From the Back Cover
"A must-read book for social entrepreneurs combating global poverty. . . . Skip the latest road-to-riches screed about serving the bottom of the pyramid and throw out your white papers from the World Bank. . . . Portfolios of the Poor is your new bible."--Jonathan C. Lewis, I on Poverty
"Too often, conversations about the needs of the world's poor are based on assumptions and clichés. This important, carefully researched, and compelling book presents the facts about the poor and their relationship to finance."--Tim Harford, author of The Undercover Economist and The Logic of Life
"This is an important, boots-on-the-ground look at how microfinance functions in the developing world. The descriptions of how poor households manage their limited resources are exciting, raw, and novel, and I found myself unable to put the book down."--Edward Miguel, University of California, Berkeley and coauthor of Economic Gangsters
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Top Customer Reviews
Here, you meet real people in real-world situations, using real tools available to the poor in developing countries for managing their money. The results can be truly surprising (people regularly taking money OUT of their bank accounts and investing in informal and sometimes risky savings clubs, people PAYING interest for the privilege of being able to save, etc.), but they become understandable when you see the full picture of the financial needs of the poor and what's available to them to manage their money.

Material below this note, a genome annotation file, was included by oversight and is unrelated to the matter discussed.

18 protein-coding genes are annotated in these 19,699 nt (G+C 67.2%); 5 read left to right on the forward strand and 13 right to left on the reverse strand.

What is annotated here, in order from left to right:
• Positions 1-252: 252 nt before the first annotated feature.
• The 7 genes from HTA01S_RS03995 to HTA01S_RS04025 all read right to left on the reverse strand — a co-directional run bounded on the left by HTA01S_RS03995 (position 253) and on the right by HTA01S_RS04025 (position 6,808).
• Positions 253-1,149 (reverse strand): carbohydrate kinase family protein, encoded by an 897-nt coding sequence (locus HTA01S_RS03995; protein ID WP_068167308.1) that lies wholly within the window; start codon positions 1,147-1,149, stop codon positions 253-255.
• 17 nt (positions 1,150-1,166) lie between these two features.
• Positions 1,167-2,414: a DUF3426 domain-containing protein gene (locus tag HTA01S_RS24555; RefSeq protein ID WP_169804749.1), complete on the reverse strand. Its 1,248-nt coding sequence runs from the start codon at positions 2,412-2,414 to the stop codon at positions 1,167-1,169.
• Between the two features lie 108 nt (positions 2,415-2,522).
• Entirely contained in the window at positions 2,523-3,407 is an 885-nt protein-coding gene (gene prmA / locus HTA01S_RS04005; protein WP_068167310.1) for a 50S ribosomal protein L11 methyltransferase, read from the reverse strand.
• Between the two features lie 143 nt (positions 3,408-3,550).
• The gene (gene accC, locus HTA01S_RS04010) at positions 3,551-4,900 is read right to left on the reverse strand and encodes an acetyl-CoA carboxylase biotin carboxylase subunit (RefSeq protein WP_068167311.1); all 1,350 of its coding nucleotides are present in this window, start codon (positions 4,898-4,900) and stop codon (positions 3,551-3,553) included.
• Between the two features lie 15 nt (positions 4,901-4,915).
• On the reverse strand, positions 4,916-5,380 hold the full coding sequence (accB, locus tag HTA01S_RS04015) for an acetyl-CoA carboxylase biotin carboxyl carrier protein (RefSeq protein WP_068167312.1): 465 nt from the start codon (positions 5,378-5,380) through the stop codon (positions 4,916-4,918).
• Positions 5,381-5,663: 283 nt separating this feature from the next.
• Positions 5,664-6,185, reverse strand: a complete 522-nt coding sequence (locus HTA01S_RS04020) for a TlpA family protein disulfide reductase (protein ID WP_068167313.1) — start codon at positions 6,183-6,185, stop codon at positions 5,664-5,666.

Reading this, you can't help but realize that microcredit is but a minor contribution to unmet market needs. The poor need so much more -- savings accounts, insurance, long-term loans, revolving credit. And those preaching that microcredit should be made available only to microentrepreneurs should think again. This study makes it clear that financial services are needed across the board - to business owners and regular folk.
Firstly, it's far more objective and based on a large-scale longitudinal study, rather than anecdotal tales that tend to be typical of microfinance books - and I've read quite a few of them as it was the basis of my masters thesis. Second, it really focuses on the missing three-quarter of microfinance, the savings and remittances that are (in many cases) far more crucial than microcredit. Lastly, it's more critical of the industry and explores the complexity of microfinance - rather than the inspirational yet overly simplified scenarios that Dr Yunus tends to convey.
Overall, I found this book to be extremely informative and would recommend it to anyone who is looking for a deeper understanding of microfinance beyond credit.